Dani Pedrosa: 7/10 (6.5/10): After a moderate pre-season, he's found his wings but perhaps not at the level that some observers expected. Finished 2015 with a wet sail, and will be hoping for more of the same in 2016.
Andrea Iannone: 5/10 (7/10): Only five point-scoring results to his name and a much-maligned figure after taking out Dovizioso and Lorenzo earlier in the season. Has collected two podiums, so pace is not an issue, and if he maintains his new-found composure he could finish in the championship top five.
Andrea Dovizioso: 5.5/10 (6/10): Luck hasn’t been on his side, but he's also made a few blues as well which is why he's ninth in the standings. Like Iannone, he has two first-half podiums.
Maverick Vinales: 7/10 (8.5/10): Brilliant pre-season has now been tempered slightly by the harsh realities of GP racing at the top level, but he is hanging tough and will be looking for more podiums – and perhaps a sneaky win a-la Miler – to complete the season before he switches to Yamaha.
Aleix Espargaro: 5/10 (5.5/10): Two fifths and a sixth have been the highlights, and he's just outside the top 10. Another who is on the move in 2017 as he makes the switch to Aprilia alongside Sam Lowes.
Alvaro Bautista: 4/10 (3/10): The late-arriving RS-16 machine continues to improve, but motivation must be an issue knowing that he won't be with the team in 2017.
Stefan Bradl: 4.5/10 (3/10): The German is in the same boat as Bautista – he's looking for a job outside of MotoGP – but he's been solid with a best finish of seventh. Had to sit out his home GP again after crashing in morning warm-up and getting concussed.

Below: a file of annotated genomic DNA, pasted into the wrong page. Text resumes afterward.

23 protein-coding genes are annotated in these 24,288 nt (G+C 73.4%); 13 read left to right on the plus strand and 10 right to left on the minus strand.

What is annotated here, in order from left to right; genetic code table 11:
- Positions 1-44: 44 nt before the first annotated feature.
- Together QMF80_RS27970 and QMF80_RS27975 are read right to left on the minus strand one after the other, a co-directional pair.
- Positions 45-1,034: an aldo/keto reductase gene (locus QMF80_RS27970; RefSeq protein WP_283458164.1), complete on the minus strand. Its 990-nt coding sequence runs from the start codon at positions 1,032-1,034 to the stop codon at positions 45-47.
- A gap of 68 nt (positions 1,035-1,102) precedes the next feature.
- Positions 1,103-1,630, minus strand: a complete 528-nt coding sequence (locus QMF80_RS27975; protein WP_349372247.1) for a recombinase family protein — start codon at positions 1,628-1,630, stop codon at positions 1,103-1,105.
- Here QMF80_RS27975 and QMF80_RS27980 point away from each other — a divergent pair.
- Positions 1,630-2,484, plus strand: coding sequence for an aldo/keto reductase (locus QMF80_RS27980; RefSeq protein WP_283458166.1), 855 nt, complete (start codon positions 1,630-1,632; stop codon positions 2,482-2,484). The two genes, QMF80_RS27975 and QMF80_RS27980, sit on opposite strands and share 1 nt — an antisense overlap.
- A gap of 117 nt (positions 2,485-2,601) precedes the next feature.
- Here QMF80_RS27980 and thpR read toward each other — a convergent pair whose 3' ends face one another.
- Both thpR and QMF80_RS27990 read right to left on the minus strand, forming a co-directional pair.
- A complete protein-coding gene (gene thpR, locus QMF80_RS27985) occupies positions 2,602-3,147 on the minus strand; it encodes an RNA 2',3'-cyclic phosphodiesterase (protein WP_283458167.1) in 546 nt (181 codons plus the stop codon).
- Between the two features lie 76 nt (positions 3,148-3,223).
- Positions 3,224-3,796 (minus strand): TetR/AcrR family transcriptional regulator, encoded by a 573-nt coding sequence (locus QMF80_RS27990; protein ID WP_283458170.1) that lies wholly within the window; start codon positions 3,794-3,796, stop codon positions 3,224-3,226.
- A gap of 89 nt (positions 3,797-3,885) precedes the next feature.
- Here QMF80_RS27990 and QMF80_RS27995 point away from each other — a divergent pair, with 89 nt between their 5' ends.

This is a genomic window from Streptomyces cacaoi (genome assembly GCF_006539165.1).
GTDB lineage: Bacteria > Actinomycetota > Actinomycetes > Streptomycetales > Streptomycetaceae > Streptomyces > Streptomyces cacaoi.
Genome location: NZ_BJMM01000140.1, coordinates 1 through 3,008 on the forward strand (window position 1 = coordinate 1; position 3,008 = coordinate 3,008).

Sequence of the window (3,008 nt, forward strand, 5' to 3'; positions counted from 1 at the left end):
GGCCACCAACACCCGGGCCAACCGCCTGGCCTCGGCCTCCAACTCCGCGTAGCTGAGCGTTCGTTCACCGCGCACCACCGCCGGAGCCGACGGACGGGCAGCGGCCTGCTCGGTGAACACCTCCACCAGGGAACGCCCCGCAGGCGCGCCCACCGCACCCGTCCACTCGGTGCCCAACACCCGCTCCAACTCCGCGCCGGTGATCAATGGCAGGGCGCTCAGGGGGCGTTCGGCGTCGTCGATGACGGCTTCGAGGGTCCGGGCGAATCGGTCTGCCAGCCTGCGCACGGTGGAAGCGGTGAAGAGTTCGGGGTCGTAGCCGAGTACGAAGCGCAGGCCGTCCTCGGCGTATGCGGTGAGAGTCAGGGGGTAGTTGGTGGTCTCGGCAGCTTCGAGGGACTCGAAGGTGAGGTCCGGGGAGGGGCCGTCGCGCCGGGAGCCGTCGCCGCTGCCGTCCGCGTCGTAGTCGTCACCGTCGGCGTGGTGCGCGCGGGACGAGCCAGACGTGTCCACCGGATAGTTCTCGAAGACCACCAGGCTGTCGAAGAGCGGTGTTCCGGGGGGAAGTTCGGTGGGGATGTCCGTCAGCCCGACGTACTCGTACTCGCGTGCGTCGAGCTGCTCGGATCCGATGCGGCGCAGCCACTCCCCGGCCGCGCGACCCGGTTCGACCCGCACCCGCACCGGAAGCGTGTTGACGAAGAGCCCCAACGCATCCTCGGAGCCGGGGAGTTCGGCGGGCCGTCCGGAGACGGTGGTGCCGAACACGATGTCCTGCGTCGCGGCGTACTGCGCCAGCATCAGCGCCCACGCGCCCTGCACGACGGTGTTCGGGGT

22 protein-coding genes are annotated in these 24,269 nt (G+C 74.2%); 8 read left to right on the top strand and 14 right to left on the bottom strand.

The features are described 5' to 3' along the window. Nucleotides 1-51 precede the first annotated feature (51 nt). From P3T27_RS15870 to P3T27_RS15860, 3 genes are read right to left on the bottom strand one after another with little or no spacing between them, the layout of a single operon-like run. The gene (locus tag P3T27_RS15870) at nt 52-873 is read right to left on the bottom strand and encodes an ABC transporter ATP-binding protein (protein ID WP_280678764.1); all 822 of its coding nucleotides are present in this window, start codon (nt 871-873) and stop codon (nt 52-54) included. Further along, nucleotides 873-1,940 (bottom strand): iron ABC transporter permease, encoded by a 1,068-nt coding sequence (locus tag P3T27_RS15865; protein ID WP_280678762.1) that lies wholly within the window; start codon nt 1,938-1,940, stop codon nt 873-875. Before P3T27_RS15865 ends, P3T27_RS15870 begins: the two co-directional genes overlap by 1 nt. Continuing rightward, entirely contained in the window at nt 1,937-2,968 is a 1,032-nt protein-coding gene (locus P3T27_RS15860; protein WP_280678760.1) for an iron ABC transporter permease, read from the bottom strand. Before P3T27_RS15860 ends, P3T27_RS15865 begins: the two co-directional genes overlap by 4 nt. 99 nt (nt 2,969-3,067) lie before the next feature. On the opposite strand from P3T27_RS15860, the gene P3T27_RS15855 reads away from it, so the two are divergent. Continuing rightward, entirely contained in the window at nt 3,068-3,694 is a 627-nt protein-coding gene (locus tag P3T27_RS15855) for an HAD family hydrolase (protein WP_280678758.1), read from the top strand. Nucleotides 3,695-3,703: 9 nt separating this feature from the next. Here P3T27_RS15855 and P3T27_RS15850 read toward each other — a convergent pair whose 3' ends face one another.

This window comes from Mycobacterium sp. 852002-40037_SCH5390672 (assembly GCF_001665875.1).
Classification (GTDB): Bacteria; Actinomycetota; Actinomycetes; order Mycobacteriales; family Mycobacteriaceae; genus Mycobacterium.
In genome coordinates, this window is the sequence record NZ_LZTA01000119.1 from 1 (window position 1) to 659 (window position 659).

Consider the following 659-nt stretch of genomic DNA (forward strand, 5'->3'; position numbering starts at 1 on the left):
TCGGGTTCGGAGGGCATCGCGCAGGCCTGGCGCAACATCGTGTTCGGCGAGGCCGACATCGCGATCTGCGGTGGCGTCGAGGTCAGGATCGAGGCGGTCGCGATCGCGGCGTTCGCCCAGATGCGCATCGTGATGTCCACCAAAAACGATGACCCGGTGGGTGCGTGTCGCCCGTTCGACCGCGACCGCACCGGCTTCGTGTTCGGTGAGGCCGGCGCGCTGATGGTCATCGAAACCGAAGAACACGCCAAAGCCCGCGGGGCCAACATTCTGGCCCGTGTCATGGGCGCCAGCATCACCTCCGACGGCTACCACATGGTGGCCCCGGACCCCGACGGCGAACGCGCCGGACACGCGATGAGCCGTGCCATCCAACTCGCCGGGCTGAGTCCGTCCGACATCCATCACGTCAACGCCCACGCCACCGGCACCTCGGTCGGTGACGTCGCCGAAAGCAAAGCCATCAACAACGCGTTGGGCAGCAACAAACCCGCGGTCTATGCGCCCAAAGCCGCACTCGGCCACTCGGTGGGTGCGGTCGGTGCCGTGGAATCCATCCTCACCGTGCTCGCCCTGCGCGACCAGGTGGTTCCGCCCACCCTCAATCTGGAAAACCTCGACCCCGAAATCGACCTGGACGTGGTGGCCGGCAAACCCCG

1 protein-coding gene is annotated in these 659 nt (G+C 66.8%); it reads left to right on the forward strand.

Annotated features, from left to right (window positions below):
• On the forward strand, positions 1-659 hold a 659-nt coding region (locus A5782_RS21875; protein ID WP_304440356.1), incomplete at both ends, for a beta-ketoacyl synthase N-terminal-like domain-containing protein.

Jack Miller: 5/10 (4.5/10). The victory at Assen bumps up his score, but before that it was a hard road for the Townsville rider who was competing while recovering from a broken right leg courtesy of a pre-season motocross crash. Is slowly proving his mettle on the toughest road racing stage and has re-signed with Marc VDS in 2017.
Tito Rabat: 3/10 (5/10): The 2014 Moto2™ world champion went on a crash fest in the pre-season and, although he's now upright more than dusting himself off, it has been massive struggle for the Spaniard.
Cal Crutchlow: 4.5/10 (7/10). The great tease of MotoGP competition continues, with the Briton consistently fast enough to do some damage but unable to string enough finishes together. Second place at Sachsenring was his first podium of the year after being one of fast men during pre-season with the new spec electronics and Michelin tyres.
Scott Redding: 5.5/10 (7/10): Has really come on strong in the last two rain-affected races. Is 12th in the standings on his Ducati, among a logjam of riders looking to sneak into the top 10 by season's end.
Danilo Petrucci: 3.5/10 (5.5/10): Injury has wreaked havoc on his campaign, and his second half of the season should be way more profitable.
Hector Barbera: 7/10 (7.5/10): A superb year so far for the veteran on the three-year-old Ducati. Aside from Marquez and Eugene Laverty, he is the only other rider to have scored points in all nine races and richly deserves to be sitting in seventh place.
Loris Baz: 2/10 (6/10): The Frenchman has had his injury concerns as well, and has only scored a handful of points.
Pol Espargaro: 7/10 (6.5/10): The leading Independent Team rider, and probably not held in as high esteem as his results suggest. Has signed for KTM in 2017.
Bradley Smith: 4/10 (6/10): The Briton just hasn't clicked into top gear this year, with his teammate (Pol Espargaro) a class above. Like Espargaro, heading to KTM next year.
Yonny Hernandez: 2/10 (5.5/10): Only 3pts in the bank at this stage, but the Columbian certainly has the pace to eke out a lot more in the second half of the season.
Eugene Laverty: 6.5/10 (4/10). The Irishman has been a pillar of consistency, and has scored points in every round. Has a tough gig to remain in the top 10, but he'll be giving it his all.